Robert Peterson enjoys role in `Gift of Christmas'

Robert Peterson has a long history with Promised Valley Productions.

The man who once starred in the Broadway production of "Camelot" - understudying and later replacing Robert Goulet - returned to Utah in the late 1960s to star in the musical "Promised Valley" at the temporary, outdoor Temple View Theater, east of Temple Square.Then 25 years ago, in 1972, he starred in the first production of the show performed in Promised Valley Playhouse, which was named after the musical.

Today he continues his long involvement with Church-related productions by filling the principal role, for the seventh straight season, in a Promised Valley Production yuletide tradition - "The Gift of Christmas."

During what would have been the 25th season of Church productions in Promised Valley Playhouse, Brother Peterson says he misses performing "The Gift of Christmas" in the Church theater - which was closed last January due to structural concerns. The production will run this year Tuesdays through Saturdays until Dec. 31 in Kingsbury Hall at the University of Utah.

"This is an intimate story we tell," he said. "[Promised Valley Playhouse] had such a wonderful feeling."

During a Church News interview, Brother Peterson talked about the changes that have taken place in the script of "The Gift of Christmas" - making it better and better - over the last seven years.

He noted the role of his character in the production, the innkeeper who turned Joseph and Mary away, has changed so the audience can see him take a definite journey - see him come unto Christ.

"It is satisfying to play a character as an actor and see it change and develop," he said.

In the production, Brother Peterson also plays Ebenezer Scrooge, a character from Charles Dickens' 19th Century London. He sees a parallel between Scrooge and the innkeeper - who both change for the better.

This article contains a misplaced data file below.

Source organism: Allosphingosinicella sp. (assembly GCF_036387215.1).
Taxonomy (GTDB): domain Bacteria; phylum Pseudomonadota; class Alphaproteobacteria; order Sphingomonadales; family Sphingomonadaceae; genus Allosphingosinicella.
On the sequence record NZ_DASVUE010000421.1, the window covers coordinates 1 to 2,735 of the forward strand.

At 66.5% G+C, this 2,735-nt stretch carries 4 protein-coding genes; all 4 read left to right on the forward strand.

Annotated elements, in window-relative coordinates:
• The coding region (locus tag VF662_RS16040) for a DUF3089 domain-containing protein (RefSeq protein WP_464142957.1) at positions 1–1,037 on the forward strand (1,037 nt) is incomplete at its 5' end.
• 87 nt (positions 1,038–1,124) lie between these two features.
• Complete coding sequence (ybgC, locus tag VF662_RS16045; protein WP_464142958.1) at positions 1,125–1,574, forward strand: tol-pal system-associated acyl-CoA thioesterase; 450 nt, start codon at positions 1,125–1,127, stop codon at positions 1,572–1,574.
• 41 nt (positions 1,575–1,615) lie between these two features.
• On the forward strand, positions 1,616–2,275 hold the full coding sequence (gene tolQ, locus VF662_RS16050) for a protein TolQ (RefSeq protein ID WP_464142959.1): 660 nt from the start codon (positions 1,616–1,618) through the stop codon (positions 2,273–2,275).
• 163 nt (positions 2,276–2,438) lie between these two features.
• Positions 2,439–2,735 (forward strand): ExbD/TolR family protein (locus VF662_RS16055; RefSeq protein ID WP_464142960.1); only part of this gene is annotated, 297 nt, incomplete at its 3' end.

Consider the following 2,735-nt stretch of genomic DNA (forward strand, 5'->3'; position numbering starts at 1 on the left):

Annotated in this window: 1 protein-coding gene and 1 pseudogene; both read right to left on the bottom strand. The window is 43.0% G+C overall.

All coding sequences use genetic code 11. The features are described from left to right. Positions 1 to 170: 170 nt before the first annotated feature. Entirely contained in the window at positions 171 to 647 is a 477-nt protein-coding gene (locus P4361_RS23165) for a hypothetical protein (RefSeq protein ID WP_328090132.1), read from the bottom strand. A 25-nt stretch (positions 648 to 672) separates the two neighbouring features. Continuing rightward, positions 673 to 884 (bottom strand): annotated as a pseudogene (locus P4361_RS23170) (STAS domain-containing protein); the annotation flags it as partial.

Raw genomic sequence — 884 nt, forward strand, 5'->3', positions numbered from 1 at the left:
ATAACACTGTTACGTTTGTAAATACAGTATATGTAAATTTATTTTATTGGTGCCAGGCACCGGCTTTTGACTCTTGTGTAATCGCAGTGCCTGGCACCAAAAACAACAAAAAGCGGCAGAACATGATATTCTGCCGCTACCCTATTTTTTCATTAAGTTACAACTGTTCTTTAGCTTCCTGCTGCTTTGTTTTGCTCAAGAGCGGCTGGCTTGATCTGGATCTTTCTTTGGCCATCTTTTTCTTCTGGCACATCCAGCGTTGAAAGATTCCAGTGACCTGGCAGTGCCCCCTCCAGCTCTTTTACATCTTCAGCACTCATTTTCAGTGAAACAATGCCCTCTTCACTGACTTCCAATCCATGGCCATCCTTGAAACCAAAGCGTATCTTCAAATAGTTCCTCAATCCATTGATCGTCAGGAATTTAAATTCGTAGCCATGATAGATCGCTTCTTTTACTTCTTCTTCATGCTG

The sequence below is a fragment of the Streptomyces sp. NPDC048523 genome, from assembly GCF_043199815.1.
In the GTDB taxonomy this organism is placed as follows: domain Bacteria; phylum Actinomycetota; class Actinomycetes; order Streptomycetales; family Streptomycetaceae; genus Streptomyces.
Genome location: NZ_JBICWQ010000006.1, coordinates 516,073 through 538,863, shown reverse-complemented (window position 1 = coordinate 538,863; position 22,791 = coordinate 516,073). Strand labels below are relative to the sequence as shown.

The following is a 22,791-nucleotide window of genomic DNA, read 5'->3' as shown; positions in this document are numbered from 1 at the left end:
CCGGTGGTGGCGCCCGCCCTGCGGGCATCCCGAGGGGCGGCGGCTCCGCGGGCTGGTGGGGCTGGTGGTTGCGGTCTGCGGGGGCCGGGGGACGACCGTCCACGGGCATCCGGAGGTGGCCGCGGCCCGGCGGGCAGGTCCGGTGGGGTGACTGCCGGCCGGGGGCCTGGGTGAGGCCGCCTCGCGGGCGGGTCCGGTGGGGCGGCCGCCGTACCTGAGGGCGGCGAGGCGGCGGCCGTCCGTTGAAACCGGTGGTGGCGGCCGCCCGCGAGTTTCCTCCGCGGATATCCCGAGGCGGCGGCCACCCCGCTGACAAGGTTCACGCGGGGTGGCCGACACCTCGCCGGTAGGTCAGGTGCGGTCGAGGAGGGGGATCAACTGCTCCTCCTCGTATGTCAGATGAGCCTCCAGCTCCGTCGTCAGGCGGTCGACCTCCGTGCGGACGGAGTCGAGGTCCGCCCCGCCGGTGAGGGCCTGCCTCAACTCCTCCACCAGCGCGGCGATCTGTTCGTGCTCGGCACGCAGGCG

There is one reason, he explained, that he continues to do the same show every Christmas season: "The show is so good."

He also enjoys the atmosphere he finds while working with Promised Valley Productions. "It is wonderful to start and end rehearsals in prayer," he said. "Prayer brings you together. It gives you confidence."

Promised Valley Productions officials say this may be the last year they put on "The Gift of Christmas." They are currently looking for an effective Christmas production to replace it that will have its same appeal.

"That is not going to be easy," noted Brother Peterson, "because this is a very good show. There are not very many production like this that can stand to be reproduced every year."

He said he has no idea if he will be involved with future Church productions, but hopes he can be. Promised Valley Productions attracts a wonderful mix of both amateur and professional performers, he said.

"I become partly teacher while I am performing - that is always rewarding."

However, for now his sights are set on this season's production - which opened Dec. 12. He loves his role as the innkeeper and enjoys the opportunity to enact the part of Scrooge.

"My wife says, `Isn't it great that you have a role where you can just get up there and be yourself,' " he said.

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